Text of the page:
Subject(s)
COVID-19/diagnosis , COVID-19/therapy , Venous Thrombosis/diagnosis , Venous Thrombosis/therapy , COVID-19/complications , COVID-19/mortality , Humans , Intensive Care Units/statistics & numerical data , Pandemics/statistics & numerical data , Prognosis , Respiration, Artificial/statistics & numerical data , SARS-CoV-2 , Venous Thrombosis/complications , Venous Thrombosis/mortality
19.
Eur J Haematol ; 105(6): 741-750, 2020 Dec.
Article in English | MEDLINE | ID: covidwho-693237

ABSTRACT

BACKGROUND: Abnormal coagulation parameters have been reported in COVID-19-infected patients. Although the underlying mechanism of COVID-19 coagulopathy remains unknown, it has been suggested to be a form of disseminated intravascular coagulation (DIC). OBJECTIVES: The aim of our study was to analyze the coagulation parameters of patients with COVID-19, determine whether coagulation factors consumption occurs and identify potential prognostic biomarkers of the disease. PATIENTS/METHODS: Blood samples from hospitalized patients with COVID-19 pneumonia were collected. We performed basic coagulation tests and quantification of coagulation factors and physiological inhibitor proteins. Laboratory data were compared with clinical data and outcomes. RESULTS: The study involved 206 patients (63.6% male). D-dimer was particularly elevated (median 450 ng/mL; IQR 222.5-957.3). Free protein S levels were below the normal range (median 56.6%; IQR: 43.6-68.9), and factor VIII showed an increasing trend (median 173.4%; IQR: 144.1-214.9). However, all coagulation factors were within normal limits. We found no correlation between abnormal coagulation parameters and thrombosis, except for higher D-dimer (HR 1.99; 95% CI 1.3-3.1; P = .002). CONCLUSIONS: COVID-19 is associated with coagulopathy that correlates with poor prognosis. However, we did not demonstrate a consumption of coagulation factors, as seen in DIC.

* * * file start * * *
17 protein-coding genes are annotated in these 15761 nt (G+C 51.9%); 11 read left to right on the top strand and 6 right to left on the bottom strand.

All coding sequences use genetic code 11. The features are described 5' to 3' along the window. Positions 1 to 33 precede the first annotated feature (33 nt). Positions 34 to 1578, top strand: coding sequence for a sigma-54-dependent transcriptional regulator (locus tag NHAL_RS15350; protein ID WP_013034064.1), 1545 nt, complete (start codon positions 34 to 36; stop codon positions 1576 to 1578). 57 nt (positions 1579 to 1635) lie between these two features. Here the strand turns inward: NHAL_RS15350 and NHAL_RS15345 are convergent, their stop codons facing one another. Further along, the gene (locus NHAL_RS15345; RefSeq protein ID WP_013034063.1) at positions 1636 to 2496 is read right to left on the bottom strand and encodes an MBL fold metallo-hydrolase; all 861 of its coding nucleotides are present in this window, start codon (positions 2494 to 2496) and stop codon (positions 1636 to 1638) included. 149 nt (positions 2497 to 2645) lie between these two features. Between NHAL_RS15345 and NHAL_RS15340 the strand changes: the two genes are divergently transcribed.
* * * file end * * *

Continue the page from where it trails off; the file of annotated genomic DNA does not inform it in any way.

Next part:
Subject(s)